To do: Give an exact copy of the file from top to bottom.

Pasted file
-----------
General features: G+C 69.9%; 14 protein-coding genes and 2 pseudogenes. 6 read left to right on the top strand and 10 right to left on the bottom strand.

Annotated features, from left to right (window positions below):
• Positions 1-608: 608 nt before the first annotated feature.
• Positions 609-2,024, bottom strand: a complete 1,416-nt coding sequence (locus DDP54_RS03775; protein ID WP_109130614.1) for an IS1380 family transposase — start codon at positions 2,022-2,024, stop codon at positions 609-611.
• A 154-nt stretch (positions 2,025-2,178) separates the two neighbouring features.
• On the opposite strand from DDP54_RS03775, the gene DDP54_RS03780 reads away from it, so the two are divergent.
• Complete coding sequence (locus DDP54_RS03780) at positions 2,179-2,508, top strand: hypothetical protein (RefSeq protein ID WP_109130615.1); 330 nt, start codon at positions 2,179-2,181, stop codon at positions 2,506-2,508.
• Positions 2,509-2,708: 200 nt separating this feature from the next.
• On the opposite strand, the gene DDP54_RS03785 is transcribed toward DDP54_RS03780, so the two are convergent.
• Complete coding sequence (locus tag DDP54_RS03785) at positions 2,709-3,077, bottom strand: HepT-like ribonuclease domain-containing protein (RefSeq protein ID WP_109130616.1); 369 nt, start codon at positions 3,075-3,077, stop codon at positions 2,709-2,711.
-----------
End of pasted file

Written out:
General features: G+C 69.9%; 14 protein-coding genes and 2 pseudogenes. 6 read left to right on the top strand and 10 right to left on the bottom strand.

Annotated features, from left to right (window positions below):
• Positions 1-608: 608 nt before the first annotated feature.
• Positions 609-2,024, bottom strand: a complete 1,416-nt coding sequence (locus DDP54_RS03775; protein ID WP_109130614.1) for an IS1380 family transposase — start codon at positions 2,022-2,024, stop codon at positions 609-611.
• A 154-nt stretch (positions 2,025-2,178) separates the two neighbouring features.
• On the opposite strand from DDP54_RS03775, the gene DDP54_RS03780 reads away from it, so the two are divergent.
• Complete coding sequence (locus DDP54_RS03780) at positions 2,179-2,508, top strand: hypothetical protein (RefSeq protein ID WP_109130615.1); 330 nt, start codon at positions 2,179-2,181, stop codon at positions 2,506-2,508.
• Positions 2,509-2,708: 200 nt separating this feature from the next.
• On the opposite strand, the gene DDP54_RS03785 is transcribed toward DDP54_RS03780, so the two are convergent.
• Complete coding sequence (locus tag DDP54_RS03785) at positions 2,709-3,077, bottom strand: HepT-like ribonuclease domain-containing protein (RefSeq protein ID WP_109130616.1); 369 nt, start codon at positions 3,075-3,077, stop codon at positions 2,709-2,711.